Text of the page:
Abuse survivor Peter Saunders has confirmed that he is unlikely ever to return to the Vatican’s abuse commission.
Saunders, who was placed on indefinite leave from the commission last year, said that he was disappointed that Pope Francis had “never once visited” the commission.
On Monday Cardinal Sean O’Malley, head of the Pontifical Commission for the Protection of Minors, told Crux that Saunders would probably never return to the commission.
In response, Saunders, founder of NAPAC (National Association of People Abused in Childhood), told the Catholic Herald: “When I spoke to Cardinal O’Malley a few weeks ago I said if there was anything I can do to help – I am here. I have apologised for whatever crimes I am deemed to have committed leading to my exclusion, but on the matter of child protection it is not a matter I will ever stay quiet about and I remain saddened that the Pope has never once visited his commission.”
Saunders said that it was unlikely he would be asked to return. He said: “As one commission member said to me the commission doesn’t want ‘angry survivors’. For me that means it wants compliant ones who won’t rock the boat. Sorry. I am a serial boat rocker. It is what led to the establishment of NAPAC, probably the Independent Inquiry into Child Sexual Abuse and ultimately emotional freedom for many thousands of survivors.”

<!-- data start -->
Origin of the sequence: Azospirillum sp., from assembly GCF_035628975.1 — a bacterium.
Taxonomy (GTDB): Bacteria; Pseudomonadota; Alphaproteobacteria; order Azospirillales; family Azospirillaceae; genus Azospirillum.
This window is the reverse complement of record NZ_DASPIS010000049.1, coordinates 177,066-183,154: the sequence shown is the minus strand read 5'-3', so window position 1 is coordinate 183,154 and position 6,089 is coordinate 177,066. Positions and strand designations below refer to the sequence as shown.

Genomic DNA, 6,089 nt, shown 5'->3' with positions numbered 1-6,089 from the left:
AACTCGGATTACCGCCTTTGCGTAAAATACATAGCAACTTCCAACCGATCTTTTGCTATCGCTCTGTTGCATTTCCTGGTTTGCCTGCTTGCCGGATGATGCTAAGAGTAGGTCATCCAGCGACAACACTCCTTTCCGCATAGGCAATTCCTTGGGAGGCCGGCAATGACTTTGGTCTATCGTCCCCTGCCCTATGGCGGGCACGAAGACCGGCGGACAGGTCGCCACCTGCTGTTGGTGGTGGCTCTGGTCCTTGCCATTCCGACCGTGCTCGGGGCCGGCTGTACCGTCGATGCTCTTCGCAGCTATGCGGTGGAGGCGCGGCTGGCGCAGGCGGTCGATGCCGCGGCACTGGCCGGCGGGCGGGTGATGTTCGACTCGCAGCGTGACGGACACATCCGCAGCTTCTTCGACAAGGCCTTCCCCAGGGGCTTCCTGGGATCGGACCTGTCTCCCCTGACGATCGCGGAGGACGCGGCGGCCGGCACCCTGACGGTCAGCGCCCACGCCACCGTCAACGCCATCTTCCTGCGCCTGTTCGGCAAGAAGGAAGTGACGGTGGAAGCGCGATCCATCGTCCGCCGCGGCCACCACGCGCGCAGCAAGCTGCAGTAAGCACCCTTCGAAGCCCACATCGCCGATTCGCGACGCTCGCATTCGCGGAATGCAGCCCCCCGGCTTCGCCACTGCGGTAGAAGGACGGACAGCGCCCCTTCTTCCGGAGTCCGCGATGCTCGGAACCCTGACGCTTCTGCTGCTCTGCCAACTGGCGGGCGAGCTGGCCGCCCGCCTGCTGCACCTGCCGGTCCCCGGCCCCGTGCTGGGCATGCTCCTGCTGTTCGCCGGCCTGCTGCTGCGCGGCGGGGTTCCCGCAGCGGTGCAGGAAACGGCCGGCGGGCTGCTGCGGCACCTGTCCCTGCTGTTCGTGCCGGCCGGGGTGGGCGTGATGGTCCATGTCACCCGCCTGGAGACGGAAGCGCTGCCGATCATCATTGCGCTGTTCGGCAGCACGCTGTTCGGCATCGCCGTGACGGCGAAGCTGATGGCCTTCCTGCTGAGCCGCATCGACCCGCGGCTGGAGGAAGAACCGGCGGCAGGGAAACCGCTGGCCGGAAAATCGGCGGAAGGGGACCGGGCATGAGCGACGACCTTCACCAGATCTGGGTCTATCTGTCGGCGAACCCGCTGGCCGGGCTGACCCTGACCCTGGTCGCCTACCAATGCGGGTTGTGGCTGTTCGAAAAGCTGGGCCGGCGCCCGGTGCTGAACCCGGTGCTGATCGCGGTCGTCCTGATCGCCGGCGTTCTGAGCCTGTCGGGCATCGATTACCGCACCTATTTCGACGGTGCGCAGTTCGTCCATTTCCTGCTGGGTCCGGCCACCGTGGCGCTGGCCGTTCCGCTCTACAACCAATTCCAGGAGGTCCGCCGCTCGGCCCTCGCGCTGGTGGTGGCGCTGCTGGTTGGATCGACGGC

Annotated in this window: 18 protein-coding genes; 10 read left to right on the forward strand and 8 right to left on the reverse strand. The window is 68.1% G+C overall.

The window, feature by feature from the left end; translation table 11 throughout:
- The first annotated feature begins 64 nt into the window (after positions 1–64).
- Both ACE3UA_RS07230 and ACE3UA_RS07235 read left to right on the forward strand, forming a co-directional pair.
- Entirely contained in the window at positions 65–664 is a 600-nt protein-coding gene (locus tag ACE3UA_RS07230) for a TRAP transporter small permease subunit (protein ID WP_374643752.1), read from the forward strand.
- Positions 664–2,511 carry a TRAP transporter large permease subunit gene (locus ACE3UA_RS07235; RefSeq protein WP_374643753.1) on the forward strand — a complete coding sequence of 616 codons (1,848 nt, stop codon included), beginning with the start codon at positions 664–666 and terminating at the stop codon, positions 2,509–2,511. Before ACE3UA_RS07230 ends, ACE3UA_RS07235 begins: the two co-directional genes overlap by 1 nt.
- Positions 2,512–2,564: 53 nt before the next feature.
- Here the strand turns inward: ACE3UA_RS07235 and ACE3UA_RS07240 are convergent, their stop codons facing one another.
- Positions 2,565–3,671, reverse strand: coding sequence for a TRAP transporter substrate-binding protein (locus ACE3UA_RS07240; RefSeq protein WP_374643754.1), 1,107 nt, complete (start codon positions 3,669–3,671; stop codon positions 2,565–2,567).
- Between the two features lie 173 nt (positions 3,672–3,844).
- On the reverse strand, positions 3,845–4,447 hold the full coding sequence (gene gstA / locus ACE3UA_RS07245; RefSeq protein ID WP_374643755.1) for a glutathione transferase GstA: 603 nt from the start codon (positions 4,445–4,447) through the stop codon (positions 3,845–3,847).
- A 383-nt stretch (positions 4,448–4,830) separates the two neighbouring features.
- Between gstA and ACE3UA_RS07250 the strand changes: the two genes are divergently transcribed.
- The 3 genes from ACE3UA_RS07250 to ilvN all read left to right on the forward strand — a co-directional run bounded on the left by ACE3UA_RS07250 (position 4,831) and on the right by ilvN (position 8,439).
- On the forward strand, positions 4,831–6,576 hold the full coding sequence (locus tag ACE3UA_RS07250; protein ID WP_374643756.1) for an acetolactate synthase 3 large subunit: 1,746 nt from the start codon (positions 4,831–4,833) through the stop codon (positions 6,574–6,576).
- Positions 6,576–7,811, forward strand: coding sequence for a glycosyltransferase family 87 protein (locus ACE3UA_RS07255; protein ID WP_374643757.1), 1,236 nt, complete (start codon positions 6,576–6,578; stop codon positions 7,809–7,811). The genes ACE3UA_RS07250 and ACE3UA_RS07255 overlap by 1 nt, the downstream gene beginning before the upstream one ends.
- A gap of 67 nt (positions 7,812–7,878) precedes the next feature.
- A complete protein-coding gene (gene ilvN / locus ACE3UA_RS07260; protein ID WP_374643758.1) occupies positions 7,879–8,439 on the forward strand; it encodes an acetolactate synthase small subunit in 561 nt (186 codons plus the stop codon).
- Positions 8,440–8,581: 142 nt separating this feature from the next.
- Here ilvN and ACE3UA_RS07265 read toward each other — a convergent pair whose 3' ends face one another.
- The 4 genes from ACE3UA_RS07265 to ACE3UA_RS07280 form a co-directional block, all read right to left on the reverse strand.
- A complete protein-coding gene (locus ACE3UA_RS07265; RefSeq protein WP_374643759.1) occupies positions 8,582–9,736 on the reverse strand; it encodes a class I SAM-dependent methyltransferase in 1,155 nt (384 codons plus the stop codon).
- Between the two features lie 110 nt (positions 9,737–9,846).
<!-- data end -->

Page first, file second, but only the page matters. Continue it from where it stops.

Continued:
He added: “We are the Church. Officials come and go. Christ is eternal and so is this battle against the evil of abuse.”
Scrutiny of the Vatican’s commission on child abuse has intensified since since the resignation of abuse survivor Marie Collins earlier this month.
Collins, a founding member of the commission, resigned on March 1, referring to “unacceptable” resistance to the commission’s proposals from the Congregation for the Doctrine of Faith.
She cited the alleged refusal by the congregation to implement proposals approved by the Pope and to cooperate with the commission.